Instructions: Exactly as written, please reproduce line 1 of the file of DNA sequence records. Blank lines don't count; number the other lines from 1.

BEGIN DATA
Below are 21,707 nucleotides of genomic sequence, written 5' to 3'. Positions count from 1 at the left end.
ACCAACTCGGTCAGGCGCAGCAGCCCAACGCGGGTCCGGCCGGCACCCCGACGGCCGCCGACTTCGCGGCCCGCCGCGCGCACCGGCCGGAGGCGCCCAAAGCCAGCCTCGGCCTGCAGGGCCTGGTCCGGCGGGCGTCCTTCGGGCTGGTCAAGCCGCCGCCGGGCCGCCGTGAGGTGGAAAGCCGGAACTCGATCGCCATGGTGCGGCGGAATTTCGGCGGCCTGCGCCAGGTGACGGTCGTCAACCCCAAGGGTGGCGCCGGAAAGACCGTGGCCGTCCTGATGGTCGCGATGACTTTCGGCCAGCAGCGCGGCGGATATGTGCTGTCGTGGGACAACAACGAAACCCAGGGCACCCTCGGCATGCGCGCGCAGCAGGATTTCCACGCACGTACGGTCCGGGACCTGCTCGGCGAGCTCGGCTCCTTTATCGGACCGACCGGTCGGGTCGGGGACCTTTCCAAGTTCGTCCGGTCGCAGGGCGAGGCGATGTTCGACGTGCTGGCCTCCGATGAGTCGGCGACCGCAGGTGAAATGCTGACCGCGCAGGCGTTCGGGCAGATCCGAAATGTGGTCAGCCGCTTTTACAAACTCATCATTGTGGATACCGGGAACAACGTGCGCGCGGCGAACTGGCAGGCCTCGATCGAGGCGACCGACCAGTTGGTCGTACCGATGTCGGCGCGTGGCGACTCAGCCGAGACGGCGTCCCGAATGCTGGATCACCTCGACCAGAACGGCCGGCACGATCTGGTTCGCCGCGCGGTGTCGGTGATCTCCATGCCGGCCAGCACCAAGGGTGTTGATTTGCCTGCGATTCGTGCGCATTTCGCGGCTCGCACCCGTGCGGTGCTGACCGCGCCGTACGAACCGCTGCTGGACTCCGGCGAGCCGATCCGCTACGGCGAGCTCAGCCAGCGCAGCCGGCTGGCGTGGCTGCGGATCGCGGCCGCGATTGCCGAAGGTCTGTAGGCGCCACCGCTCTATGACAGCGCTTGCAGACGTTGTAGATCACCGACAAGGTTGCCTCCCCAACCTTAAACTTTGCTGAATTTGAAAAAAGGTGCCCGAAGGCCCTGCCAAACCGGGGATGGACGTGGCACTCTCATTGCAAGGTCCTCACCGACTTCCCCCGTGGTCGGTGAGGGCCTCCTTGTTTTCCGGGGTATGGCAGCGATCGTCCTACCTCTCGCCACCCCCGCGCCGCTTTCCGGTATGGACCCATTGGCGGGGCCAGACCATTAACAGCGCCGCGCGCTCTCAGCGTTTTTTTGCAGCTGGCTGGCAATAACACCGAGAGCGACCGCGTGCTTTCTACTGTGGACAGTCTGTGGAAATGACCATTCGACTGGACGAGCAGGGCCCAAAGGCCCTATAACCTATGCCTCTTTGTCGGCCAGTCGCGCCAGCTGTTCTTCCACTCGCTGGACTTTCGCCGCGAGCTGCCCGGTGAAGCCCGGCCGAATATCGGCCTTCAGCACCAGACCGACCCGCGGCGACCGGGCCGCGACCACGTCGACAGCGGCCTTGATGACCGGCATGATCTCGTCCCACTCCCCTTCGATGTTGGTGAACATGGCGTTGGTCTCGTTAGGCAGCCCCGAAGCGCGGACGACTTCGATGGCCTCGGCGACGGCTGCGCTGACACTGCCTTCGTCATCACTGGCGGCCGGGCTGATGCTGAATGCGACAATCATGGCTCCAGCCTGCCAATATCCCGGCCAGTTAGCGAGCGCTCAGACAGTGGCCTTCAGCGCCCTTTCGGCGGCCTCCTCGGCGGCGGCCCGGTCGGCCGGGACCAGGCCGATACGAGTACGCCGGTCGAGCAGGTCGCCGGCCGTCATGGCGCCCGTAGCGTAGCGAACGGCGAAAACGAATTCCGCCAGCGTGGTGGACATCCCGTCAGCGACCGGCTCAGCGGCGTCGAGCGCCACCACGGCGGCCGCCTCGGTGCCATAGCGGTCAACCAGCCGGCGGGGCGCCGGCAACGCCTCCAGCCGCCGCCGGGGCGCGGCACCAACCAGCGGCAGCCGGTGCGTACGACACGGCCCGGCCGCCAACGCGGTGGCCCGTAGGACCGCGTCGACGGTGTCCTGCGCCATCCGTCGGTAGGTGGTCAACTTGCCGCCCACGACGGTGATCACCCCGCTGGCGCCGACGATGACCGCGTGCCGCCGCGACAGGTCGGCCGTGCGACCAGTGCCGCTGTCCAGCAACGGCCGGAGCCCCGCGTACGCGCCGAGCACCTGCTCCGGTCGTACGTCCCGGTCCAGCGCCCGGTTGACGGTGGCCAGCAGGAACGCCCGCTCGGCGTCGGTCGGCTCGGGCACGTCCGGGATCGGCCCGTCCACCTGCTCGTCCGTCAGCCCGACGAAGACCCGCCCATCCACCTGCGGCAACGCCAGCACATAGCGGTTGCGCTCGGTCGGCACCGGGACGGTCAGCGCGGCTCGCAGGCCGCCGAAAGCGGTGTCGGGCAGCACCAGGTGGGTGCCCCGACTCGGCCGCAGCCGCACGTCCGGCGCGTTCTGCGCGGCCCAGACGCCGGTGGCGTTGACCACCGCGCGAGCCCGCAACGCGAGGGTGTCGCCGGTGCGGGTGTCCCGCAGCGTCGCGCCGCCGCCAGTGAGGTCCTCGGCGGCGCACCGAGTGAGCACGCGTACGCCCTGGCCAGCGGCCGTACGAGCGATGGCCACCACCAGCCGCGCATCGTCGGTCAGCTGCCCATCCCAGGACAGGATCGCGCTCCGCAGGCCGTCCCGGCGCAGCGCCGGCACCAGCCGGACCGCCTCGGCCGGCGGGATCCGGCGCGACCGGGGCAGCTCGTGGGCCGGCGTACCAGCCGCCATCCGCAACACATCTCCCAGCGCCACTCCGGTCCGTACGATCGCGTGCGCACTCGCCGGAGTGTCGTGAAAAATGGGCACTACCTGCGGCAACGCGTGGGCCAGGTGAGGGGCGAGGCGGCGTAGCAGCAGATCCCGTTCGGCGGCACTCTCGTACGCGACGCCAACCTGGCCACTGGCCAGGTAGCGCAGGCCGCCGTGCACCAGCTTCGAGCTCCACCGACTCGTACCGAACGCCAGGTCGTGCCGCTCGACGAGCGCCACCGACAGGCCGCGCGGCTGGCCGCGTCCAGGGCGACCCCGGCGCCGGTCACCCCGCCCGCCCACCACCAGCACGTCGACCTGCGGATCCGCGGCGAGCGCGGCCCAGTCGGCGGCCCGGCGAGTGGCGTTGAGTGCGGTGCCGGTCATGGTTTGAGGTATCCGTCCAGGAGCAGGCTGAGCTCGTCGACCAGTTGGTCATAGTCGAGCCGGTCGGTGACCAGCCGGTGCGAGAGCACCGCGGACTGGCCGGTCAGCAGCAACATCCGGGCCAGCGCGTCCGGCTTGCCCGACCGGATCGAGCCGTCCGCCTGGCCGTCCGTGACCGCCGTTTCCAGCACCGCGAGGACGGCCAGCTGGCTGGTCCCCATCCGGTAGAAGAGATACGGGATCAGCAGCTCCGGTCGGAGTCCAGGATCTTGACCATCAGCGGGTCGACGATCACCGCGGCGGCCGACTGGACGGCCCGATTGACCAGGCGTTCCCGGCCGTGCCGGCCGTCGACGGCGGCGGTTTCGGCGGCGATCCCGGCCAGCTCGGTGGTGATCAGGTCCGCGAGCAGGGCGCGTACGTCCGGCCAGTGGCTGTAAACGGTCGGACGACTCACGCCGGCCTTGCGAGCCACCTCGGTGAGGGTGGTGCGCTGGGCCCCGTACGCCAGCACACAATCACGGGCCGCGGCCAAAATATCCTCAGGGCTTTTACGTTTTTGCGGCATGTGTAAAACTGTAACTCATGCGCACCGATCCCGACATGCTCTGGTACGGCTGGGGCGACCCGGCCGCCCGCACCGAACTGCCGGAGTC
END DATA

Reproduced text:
Below are 21,707 nucleotides of genomic sequence, written 5' to 3'. Positions count from 1 at the left end.